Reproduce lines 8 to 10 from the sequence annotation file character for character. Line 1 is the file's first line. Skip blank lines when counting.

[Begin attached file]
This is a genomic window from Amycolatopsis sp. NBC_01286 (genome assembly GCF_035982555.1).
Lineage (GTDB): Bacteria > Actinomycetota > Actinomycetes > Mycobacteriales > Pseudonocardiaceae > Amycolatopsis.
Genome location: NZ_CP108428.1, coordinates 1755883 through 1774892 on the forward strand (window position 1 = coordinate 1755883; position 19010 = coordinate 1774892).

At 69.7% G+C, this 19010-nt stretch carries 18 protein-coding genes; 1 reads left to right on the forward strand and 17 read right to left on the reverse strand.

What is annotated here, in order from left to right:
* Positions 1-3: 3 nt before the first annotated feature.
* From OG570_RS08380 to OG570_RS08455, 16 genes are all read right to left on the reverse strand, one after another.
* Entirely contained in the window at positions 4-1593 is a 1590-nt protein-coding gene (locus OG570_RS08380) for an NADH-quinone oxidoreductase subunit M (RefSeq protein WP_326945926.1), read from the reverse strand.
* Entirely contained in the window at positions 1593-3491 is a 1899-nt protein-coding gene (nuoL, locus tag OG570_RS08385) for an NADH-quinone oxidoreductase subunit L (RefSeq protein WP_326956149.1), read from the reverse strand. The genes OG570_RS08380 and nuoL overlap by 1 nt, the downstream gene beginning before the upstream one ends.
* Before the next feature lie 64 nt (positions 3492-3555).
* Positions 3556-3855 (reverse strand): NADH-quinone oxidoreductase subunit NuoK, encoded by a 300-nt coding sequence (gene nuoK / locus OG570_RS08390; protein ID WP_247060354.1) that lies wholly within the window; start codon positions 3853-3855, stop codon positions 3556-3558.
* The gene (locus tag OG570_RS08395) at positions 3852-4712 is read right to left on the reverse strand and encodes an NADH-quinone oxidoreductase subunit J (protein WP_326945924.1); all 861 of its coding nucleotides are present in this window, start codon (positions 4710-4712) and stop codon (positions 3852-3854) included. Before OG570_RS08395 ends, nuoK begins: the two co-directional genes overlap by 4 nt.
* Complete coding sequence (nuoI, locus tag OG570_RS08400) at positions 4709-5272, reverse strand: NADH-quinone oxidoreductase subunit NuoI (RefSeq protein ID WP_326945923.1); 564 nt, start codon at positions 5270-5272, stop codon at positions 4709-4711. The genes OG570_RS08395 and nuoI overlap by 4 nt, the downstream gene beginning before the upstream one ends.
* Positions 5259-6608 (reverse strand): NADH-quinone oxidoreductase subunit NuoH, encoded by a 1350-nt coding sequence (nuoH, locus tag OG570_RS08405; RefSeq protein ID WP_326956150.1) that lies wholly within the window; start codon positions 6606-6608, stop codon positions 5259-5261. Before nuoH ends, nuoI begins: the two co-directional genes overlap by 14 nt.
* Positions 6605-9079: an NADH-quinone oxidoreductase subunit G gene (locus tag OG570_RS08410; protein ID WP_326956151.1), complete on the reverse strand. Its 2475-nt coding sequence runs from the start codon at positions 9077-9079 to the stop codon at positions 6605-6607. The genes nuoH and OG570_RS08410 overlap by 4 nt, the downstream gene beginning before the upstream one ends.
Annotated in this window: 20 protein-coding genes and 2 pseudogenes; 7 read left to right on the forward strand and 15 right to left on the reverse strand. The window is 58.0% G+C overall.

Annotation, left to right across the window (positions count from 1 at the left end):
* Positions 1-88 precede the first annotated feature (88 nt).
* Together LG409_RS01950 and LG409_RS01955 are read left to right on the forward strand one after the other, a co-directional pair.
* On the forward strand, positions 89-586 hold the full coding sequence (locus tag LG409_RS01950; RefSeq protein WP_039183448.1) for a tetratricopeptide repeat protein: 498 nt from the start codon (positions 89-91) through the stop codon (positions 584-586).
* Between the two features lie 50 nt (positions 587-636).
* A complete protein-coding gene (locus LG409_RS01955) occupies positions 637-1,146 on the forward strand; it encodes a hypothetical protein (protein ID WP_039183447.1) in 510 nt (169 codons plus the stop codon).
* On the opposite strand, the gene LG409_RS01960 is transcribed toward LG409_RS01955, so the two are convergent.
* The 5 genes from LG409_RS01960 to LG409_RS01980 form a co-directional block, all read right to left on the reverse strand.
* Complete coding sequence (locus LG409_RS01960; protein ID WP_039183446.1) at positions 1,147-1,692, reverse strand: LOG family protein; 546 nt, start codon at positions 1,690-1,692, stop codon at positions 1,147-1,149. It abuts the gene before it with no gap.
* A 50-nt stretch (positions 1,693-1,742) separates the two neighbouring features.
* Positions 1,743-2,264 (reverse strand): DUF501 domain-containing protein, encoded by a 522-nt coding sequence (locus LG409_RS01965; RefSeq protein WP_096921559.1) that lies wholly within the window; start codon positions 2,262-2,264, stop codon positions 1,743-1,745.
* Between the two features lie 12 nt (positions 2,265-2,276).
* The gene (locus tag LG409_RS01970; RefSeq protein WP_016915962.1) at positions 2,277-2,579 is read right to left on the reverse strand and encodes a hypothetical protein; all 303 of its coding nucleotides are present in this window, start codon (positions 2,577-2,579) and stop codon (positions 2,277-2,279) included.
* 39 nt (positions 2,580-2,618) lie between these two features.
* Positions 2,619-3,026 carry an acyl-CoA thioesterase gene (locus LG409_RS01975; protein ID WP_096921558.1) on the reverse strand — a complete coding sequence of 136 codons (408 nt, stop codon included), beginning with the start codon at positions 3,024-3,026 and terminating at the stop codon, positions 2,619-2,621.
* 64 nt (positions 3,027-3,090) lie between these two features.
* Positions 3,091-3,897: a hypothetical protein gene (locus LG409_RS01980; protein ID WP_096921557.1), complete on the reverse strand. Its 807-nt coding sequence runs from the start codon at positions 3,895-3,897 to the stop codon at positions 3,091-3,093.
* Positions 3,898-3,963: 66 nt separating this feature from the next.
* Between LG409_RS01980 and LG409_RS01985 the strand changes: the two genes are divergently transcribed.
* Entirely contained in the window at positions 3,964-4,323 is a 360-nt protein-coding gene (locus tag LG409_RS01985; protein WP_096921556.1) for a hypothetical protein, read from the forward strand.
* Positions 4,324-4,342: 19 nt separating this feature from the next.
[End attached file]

* Entirely contained in the window at positions 4-1593 is a 1590-nt protein-coding gene (locus OG570_RS08380) for an NADH-quinone oxidoreductase subunit M (RefSeq protein WP_326945926.1), read from the reverse strand.
* Entirely contained in the window at positions 1593-3491 is a 1899-nt protein-coding gene (nuoL, locus tag OG570_RS08385) for an NADH-quinone oxidoreductase subunit L (RefSeq protein WP_326956149.1), read from the reverse strand. The genes OG570_RS08380 and nuoL overlap by 1 nt, the downstream gene beginning before the upstream one ends.
* Before the next feature lie 64 nt (positions 3492-3555).